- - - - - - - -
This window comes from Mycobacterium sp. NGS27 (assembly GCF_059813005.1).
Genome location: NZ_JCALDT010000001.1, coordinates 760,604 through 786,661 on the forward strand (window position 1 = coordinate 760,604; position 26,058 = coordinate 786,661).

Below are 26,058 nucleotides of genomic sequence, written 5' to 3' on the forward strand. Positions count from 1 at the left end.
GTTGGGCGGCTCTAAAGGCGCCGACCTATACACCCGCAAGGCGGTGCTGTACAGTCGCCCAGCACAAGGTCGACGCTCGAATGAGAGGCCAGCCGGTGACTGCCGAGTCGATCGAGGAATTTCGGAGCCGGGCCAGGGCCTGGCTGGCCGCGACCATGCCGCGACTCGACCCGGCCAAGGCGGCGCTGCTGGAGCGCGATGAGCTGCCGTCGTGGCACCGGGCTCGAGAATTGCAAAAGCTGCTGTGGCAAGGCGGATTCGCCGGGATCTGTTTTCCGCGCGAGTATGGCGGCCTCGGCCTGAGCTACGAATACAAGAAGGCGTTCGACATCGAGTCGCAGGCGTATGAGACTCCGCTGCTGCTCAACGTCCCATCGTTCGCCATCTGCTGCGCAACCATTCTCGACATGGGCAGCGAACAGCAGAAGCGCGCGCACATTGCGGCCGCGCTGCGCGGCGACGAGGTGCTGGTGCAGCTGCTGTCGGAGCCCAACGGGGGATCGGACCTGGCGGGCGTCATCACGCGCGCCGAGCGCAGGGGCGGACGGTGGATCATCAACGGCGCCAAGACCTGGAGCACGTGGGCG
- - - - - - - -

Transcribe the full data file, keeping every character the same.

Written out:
This window comes from Mycobacterium sp. NGS27 (assembly GCF_059813005.1).
Genome location: NZ_JCALDT010000001.1, coordinates 760,604 through 786,661 on the forward strand (window position 1 = coordinate 760,604; position 26,058 = coordinate 786,661).

Below are 26,058 nucleotides of genomic sequence, written 5' to 3' on the forward strand. Positions count from 1 at the left end.
GTTGGGCGGCTCTAAAGGCGCCGACCTATACACCCGCAAGGCGGTGCTGTACAGTCGCCCAGCACAAGGTCGACGCTCGAATGAGAGGCCAGCCGGTGACTGCCGAGTCGATCGAGGAATTTCGGAGCCGGGCCAGGGCCTGGCTGGCCGCGACCATGCCGCGACTCGACCCGGCCAAGGCGGCGCTGCTGGAGCGCGATGAGCTGCCGTCGTGGCACCGGGCTCGAGAATTGCAAAAGCTGCTGTGGCAAGGCGGATTCGCCGGGATCTGTTTTCCGCGCGAGTATGGCGGCCTCGGCCTGAGCTACGAATACAAGAAGGCGTTCGACATCGAGTCGCAGGCGTATGAGACTCCGCTGCTGCTCAACGTCCCATCGTTCGCCATCTGCTGCGCAACCATTCTCGACATGGGCAGCGAACAGCAGAAGCGCGCGCACATTGCGGCCGCGCTGCGCGGCGACGAGGTGCTGGTGCAGCTGCTGTCGGAGCCCAACGGGGGATCGGACCTGGCGGGCGTCATCACGCGCGCCGAGCGCAGGGGCGGACGGTGGATCATCAACGGCGCCAAGACCTGGAGCACGTGGGCG